England dominates European football. It looks as if it will take home the trophy for economic success, too, says Matthew Lynn.
Dramatic last-minute comebacks, nail-biting penalty shoot-outs, spirit, determination and the occasional flash of sublime skill. It’s a been a great month for English football. Both the Champions and Europa League finals will be played between English teams, the first time any single country has so dominated the continent’s most popular sporting spectacle. Three of the four finalists are from London. European football is turning into an extension of English sporting rivalries.
Money isn’t everything, but it helps
Across Europe, the leading clubs have feared for some time that English clubs would come to dominate. Why? Simply because they have so much more money, and because that wealth is relatively evenly spread around the league. Six of the ten richest clubs in the world are English, and nine of the top 20, with even a relatively middle-ranking team such as West Ham close to AC Milan in annual revenues. Real Madrid might remain the richest team overall, but it is the Premier League that has the greatest overall wealth. Money doesn’t automatically buy success – just ask increasingly long-suffering Manchester United supporters – but it certainly raises the chances of it. And over the medium-term, the richest clubs are going to have the best players and the best results.
That is just an early signal of a bigger trend that will become increasingly apparent as the 2020s unfold: the UK is becoming the dominant economic power in Europe, too. Just take a look at the figures. The British population is rising steadily, while other countries are about to go into steep demographic decline. Eurostat predicts the UK population will hit 77 million by 2050, up from 67 million now. By the same year, Germany will have shrunk to 74 million from its current 80 million. France will be roughly the same. No other country will be even close to matching our growth.
How will that translate into total GDP? It is hard to say, but a few points are clear. The UK is growing faster than both Germany and France, and has been for some time now. Right now, Germany still has a slightly higher GDP per capita than the UK – $44,000 against $39,000 – but that may well close. France’s GDP per capita is already slightly lower than the UK’s. And with ageing populations, both will have far fewer working people. On current trends, the UK should become the largest economy in Europe sometime in the 2030s.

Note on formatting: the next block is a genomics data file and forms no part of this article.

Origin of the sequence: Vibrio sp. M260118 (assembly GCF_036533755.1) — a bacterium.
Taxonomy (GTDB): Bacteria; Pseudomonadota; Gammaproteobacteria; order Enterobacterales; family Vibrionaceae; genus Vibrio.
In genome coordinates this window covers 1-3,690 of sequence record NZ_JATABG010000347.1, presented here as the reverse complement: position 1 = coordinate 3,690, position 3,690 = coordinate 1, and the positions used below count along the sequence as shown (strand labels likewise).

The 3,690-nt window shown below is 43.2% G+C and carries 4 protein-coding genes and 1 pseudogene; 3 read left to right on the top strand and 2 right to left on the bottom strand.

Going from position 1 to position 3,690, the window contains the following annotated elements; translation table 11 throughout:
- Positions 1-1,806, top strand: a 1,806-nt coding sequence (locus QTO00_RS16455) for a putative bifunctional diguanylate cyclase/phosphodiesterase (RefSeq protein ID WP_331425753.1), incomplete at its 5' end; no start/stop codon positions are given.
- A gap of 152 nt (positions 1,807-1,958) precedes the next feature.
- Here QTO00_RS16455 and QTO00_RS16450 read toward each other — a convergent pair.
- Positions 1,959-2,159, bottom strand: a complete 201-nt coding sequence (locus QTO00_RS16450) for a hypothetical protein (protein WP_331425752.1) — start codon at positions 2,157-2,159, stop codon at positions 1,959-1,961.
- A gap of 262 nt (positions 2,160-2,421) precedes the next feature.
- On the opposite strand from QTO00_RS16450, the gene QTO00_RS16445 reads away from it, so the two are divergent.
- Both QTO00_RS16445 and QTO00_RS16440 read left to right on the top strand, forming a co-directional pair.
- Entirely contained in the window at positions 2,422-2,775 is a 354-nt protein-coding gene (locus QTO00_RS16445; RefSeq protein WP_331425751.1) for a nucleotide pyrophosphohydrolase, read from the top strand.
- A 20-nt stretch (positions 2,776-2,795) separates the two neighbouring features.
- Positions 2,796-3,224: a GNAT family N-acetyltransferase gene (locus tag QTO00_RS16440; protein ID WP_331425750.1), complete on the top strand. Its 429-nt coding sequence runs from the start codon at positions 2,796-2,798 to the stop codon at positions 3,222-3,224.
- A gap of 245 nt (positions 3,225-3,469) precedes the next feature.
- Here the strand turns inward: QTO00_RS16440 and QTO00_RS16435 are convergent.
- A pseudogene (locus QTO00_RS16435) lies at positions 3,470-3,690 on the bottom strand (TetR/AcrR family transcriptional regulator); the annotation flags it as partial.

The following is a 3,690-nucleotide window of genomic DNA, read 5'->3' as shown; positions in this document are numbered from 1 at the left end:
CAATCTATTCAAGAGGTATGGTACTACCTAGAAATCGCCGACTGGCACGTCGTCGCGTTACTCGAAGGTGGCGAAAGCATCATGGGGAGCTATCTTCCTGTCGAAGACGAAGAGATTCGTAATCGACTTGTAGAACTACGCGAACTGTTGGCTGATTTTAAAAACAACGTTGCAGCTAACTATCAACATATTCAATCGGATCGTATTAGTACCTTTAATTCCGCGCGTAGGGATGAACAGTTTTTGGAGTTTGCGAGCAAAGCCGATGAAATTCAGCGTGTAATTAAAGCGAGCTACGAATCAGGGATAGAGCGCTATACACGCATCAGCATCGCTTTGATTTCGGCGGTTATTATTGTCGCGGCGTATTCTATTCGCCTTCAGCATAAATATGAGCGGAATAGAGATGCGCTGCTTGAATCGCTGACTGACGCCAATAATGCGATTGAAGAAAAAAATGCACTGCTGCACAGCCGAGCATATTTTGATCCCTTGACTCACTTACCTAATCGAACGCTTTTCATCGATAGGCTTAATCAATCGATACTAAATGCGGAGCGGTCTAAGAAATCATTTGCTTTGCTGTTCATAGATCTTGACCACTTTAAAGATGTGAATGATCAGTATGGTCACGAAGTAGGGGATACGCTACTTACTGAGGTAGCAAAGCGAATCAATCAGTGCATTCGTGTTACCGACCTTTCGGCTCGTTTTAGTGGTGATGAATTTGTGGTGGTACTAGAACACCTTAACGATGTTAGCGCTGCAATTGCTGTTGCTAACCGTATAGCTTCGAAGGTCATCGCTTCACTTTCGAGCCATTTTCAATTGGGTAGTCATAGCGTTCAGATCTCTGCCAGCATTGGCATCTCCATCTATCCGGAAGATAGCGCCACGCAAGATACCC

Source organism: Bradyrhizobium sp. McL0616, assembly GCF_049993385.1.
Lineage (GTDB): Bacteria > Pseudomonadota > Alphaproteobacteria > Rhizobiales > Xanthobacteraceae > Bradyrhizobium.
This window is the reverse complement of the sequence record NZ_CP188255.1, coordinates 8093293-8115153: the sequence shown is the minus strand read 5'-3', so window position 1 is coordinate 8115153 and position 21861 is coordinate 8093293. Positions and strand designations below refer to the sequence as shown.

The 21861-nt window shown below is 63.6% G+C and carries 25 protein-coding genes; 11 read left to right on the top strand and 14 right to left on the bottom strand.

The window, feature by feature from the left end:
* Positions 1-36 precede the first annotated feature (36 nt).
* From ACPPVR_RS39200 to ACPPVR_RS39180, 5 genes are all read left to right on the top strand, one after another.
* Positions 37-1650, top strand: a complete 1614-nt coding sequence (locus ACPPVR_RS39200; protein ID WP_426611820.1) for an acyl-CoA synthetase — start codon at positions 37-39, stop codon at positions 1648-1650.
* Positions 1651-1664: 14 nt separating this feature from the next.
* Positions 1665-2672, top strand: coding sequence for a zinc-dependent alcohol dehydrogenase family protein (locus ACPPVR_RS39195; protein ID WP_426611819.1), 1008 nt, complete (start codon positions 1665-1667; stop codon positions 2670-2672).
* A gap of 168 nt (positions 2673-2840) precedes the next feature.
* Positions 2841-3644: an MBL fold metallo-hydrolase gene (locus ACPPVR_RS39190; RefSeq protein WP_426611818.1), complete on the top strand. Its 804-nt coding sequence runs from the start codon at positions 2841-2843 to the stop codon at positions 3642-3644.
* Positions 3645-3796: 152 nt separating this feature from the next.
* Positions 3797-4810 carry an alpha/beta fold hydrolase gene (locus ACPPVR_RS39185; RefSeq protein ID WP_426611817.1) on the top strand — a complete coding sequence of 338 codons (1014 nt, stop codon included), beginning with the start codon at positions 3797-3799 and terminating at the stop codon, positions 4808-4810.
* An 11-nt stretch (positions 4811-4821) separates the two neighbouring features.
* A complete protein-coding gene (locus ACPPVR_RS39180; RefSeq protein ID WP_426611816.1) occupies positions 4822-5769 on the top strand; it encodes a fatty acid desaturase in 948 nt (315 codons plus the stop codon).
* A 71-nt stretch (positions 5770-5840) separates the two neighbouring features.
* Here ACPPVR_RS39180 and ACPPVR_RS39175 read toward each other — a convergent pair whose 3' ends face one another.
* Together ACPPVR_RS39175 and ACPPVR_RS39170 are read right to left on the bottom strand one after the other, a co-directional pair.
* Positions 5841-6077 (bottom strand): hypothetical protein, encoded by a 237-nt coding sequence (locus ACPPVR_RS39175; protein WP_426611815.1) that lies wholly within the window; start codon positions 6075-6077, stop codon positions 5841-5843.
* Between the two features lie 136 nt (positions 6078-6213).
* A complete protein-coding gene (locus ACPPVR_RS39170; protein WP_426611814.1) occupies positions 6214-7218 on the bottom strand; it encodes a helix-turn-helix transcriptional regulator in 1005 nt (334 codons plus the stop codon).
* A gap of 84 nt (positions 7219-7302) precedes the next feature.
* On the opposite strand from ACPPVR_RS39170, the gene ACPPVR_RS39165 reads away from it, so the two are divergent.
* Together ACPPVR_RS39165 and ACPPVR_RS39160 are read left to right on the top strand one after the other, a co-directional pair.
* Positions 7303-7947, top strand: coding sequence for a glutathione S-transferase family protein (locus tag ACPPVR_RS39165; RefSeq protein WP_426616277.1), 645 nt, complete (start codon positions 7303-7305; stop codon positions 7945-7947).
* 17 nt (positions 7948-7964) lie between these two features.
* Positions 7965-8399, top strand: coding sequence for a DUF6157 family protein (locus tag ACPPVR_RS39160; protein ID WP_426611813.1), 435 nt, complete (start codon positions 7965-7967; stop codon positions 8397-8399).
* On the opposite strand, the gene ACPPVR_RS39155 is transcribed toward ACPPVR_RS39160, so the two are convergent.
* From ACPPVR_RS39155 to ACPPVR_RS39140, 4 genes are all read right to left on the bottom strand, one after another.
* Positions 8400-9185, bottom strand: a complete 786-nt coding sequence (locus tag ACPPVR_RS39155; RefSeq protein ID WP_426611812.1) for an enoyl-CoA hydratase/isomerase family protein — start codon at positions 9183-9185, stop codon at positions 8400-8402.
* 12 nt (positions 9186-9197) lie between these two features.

There are other signs of growing British dominance. London is by far the largest city in Europe, with nine million people. Berlin is the next closest with only three million. London is much the richest, too. Inner London has a GDP per capita of six times the EU average; Luxembourg is in second place on just 2.5 times the average. The largest national stock exchange in Europe is London’s, with more than 3,000 listed companies with a combined value of £3.7trn. Of the top ten universities in the world, three are British (Oxford, Cambridge and Imperial). The rest are all in the US – there are none in the rest of Europe. London has produced 17 tech unicorns, compared with seven for its closest rival, Berlin, while a third of all tech start-ups worth more than a billion dollars are UK-based.
It’s not just football that’s coming home
We have become used to a European economy dominated by Germany, with the UK as a middling player ranking roughly alongside France and Italy. That is starting to change. Driven by demographics, as well as an incredibly high employment ratio, the UK is on course to become Europe’s dominant economy, and London its dominant city. British companies, ideas, science, technology, entrepreneurs, think-tanks and sports teams will become increasingly influential simply because they have a much larger domestic market. Meanwhile talent will increasingly migrate toward UK cities, universities and financial centres simply because that is where the money and the prestige are. Football may be coming home. Global economic dominance may well be too, Brexit or no Brexit.